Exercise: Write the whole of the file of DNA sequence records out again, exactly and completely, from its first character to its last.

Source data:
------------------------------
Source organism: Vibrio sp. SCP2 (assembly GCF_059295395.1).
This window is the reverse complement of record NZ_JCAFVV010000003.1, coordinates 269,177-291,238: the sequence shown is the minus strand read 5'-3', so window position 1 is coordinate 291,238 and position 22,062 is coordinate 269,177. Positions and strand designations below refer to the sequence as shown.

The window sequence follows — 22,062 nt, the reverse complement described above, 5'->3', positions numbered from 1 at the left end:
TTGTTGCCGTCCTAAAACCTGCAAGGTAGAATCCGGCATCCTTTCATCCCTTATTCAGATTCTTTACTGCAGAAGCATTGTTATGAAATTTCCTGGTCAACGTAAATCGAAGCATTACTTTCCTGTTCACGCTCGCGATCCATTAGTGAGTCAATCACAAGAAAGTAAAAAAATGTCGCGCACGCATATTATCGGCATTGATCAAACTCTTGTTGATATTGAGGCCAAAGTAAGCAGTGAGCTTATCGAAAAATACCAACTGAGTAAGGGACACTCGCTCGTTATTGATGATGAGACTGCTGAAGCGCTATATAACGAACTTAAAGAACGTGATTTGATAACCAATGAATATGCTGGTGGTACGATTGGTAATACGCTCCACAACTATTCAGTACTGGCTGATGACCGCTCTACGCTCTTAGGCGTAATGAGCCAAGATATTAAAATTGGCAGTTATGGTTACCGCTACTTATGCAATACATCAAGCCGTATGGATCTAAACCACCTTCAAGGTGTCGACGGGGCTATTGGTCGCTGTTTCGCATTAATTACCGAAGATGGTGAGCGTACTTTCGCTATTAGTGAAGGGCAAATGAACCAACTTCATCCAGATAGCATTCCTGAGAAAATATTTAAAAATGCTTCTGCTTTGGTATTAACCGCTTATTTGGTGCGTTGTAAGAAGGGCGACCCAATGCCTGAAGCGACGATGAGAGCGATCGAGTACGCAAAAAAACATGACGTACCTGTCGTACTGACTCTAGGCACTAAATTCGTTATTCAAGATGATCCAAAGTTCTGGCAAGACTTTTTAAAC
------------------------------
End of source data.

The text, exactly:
Source organism: Vibrio sp. SCP2 (assembly GCF_059295395.1).
This window is the reverse complement of record NZ_JCAFVV010000003.1, coordinates 269,177-291,238: the sequence shown is the minus strand read 5'-3', so window position 1 is coordinate 291,238 and position 22,062 is coordinate 269,177. Positions and strand designations below refer to the sequence as shown.

The window sequence follows — 22,062 nt, the reverse complement described above, 5'->3', positions numbered from 1 at the left end:
TTGTTGCCGTCCTAAAACCTGCAAGGTAGAATCCGGCATCCTTTCATCCCTTATTCAGATTCTTTACTGCAGAAGCATTGTTATGAAATTTCCTGGTCAACGTAAATCGAAGCATTACTTTCCTGTTCACGCTCGCGATCCATTAGTGAGTCAATCACAAGAAAGTAAAAAAATGTCGCGCACGCATATTATCGGCATTGATCAAACTCTTGTTGATATTGAGGCCAAAGTAAGCAGTGAGCTTATCGAAAAATACCAACTGAGTAAGGGACACTCGCTCGTTATTGATGATGAGACTGCTGAAGCGCTATATAACGAACTTAAAGAACGTGATTTGATAACCAATGAATATGCTGGTGGTACGATTGGTAATACGCTCCACAACTATTCAGTACTGGCTGATGACCGCTCTACGCTCTTAGGCGTAATGAGCCAAGATATTAAAATTGGCAGTTATGGTTACCGCTACTTATGCAATACATCAAGCCGTATGGATCTAAACCACCTTCAAGGTGTCGACGGGGCTATTGGTCGCTGTTTCGCATTAATTACCGAAGATGGTGAGCGTACTTTCGCTATTAGTGAAGGGCAAATGAACCAACTTCATCCAGATAGCATTCCTGAGAAAATATTTAAAAATGCTTCTGCTTTGGTATTAACCGCTTATTTGGTGCGTTGTAAGAAGGGCGACCCAATGCCTGAAGCGACGATGAGAGCGATCGAGTACGCAAAAAAACATGACGTACCTGTCGTACTGACTCTAGGCACTAAATTCGTTATTCAAGATGATCCAAAGTTCTGGCAAGACTTTTTAAAC